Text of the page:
Mikey and Nicky (1976)

Without question I can go on record as saying that this is one of my favorite films and having made that public record I feel no real need to say that this piece will be unbiased. No piece is unbiased, they are all opinion, experiences but into words and while I am sure both myself and this journal’s co-author do are best to give a rather balanced account of the film, calling them as we see them, I know that I can’t speak about Elaine May’s Mikey and Nicky without excitement for the film. It is truly an emotional piece of wonder.

Far from perfect technically and not exactly the coolest film that ever flickered on a screen Mikey and Nicky has long been a closet classic, something not hip enough to be a cult classic, but one that has received a decent following thanks to it’s energetic cast of John Cassavetes, Peter Falk, Ned Beatty, and a handful of character actors. Set on the rain soaked streets of Philadelphia this gripping crime drama revolves around the title characters. Best friends since they were born they now find their friendship coming to a sad end as Nicky (Cassavetes) needs to get out of town before a hitman (Beatty) can kill him for pilfering money from some local gangsters. Mikey (Falk) is the only friend Nicky has left, but Nicky isn’t much of a friend and even though Mikey agrees to help Nicky get out of town, Mikey’s true intentions are less than friendly.

Elaine May’s interest is more in the breakdown of a male friendship than the criminal elements that give this film a familiar feel and place it a genre more comfortable with male fantasies than male psychological exploration. Her attention to the strains and struggles that complicate a male friendship dated with fond memories and modern strife brought on by one friend’s destructive urge to constantly hold the upperhand in a relationship. May’s crime drama is a rather mature film that deft deals with often hidden male emotions, obscured by razor sharp comedy, that surprisingly goes unnoticed upon first viewing. It is only after subsequent viewings, once the plot’s twist and turns are well-known May’s rapid fire comedic lines come to the surface.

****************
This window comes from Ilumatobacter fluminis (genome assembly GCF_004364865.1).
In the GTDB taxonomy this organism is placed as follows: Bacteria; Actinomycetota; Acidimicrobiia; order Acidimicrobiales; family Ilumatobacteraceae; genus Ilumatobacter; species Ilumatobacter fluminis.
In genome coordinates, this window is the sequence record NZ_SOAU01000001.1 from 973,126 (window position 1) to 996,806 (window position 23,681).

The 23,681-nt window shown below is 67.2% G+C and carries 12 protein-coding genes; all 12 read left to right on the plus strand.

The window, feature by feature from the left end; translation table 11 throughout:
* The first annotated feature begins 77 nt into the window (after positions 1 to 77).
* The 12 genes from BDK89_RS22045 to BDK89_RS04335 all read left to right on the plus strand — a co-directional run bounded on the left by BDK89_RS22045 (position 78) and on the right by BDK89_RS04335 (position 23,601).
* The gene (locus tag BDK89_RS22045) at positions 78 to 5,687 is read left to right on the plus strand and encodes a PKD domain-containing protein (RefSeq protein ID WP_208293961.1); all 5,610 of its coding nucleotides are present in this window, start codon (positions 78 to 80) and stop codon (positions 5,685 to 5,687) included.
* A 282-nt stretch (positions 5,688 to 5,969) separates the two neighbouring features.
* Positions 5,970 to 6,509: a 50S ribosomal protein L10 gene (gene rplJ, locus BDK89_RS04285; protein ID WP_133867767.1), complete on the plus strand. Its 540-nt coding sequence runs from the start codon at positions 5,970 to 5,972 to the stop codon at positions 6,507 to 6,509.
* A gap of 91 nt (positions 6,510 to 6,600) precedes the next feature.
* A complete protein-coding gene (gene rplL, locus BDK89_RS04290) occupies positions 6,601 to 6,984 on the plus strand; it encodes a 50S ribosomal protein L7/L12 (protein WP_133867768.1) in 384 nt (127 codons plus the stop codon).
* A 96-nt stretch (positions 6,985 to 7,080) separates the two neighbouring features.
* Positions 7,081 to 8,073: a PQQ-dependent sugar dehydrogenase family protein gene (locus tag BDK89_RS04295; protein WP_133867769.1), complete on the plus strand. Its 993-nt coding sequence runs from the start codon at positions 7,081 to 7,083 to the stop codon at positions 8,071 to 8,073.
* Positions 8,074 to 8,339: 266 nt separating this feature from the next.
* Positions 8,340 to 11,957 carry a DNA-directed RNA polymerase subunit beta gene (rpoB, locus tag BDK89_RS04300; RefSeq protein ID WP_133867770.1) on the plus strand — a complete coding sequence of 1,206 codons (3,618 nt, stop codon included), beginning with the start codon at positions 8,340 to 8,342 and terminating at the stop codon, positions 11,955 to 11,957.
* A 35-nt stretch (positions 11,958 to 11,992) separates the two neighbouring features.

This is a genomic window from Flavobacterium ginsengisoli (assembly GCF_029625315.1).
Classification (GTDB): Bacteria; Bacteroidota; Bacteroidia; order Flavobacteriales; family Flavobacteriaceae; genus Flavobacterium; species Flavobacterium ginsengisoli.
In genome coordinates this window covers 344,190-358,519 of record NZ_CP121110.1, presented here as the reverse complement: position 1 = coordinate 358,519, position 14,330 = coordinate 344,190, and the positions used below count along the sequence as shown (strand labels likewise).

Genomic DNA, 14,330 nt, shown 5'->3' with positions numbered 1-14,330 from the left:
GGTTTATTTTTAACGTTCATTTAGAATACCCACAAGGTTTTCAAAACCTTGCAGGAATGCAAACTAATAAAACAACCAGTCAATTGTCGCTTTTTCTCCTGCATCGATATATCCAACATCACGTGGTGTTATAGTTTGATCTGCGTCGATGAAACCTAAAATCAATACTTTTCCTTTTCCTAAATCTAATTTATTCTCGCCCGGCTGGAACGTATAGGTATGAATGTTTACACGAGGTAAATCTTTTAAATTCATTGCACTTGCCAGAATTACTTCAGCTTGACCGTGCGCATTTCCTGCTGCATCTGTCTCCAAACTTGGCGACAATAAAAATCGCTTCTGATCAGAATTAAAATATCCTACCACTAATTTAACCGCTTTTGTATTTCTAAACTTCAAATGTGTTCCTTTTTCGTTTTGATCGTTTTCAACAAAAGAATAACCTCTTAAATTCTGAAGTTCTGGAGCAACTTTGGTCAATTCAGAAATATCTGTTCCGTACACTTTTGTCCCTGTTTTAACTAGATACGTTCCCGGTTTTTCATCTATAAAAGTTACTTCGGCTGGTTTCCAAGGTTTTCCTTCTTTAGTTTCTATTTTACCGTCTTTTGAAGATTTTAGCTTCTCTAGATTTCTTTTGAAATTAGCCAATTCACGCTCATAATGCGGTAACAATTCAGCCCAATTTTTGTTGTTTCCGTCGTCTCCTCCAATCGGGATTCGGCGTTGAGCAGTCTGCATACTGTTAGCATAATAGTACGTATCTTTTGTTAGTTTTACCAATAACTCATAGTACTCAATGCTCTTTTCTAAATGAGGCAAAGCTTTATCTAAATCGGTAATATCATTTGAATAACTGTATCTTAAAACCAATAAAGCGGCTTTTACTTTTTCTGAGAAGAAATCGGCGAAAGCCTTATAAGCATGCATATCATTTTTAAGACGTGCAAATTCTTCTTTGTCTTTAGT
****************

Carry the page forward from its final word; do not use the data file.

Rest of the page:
Having seen Mikey and Nicky a few times, okay maybe twenty or more time, it’s hard to want to classify this film as a comedy. In some ways the mixture of comedy and crime make the film reminiscent of a more well-known film, namely Pulp Fiction. The connection are not overt, but some long stretches between the two films do help to show brilliance of Mikey and Nicky, while not wholly undercutting the cult of cool that surrounds Tarantino’s sophomore effort. First, both films find central characters in two “gangsters”. Though Cassavetes and Falk are nothing like Travolta and Jackson, the focus of each pairings conversation seems to be friendly banter. While Cassavetes and Falk have a long shared history from which they can recall many good and bad times, Travolta and Jackson appear to have dropped straight out of the stratosphere. They can only relate to one another through pop culture. Even more similar is the focus on beloved watches. In Mikey and Nicky, the watch is a gift given to Mikey from his dad, but Mikey doubts how much his father wanted him to have his watch and he has an easier time admitting that his own father loved Nicky. He can’t easily admit that his father loved him. In Pulp Fiction the watch is a favorite possession of Bruce Willis’ character and the audience sees Christopher Walken rambling some grossly funny story about the lengths that Willis’ father went to get his much cherish watch to his son. The memorable thing here is not on the love between father and son, but the over-the-top story that delivers the watch to Willis. Neither of these arguments are enough to argue that Tarantino was pilfering or homaging Mikey and Nicky, but it is enough to show that for difference between the two films is the difference between men and boys. Only men can understand Mikey and Nicky. Any boy with a basic knowledge of Pulp Fiction is capable of understand Tarantino’s glossier crime/comedy, but to understand May’s film you have had to lived a little.


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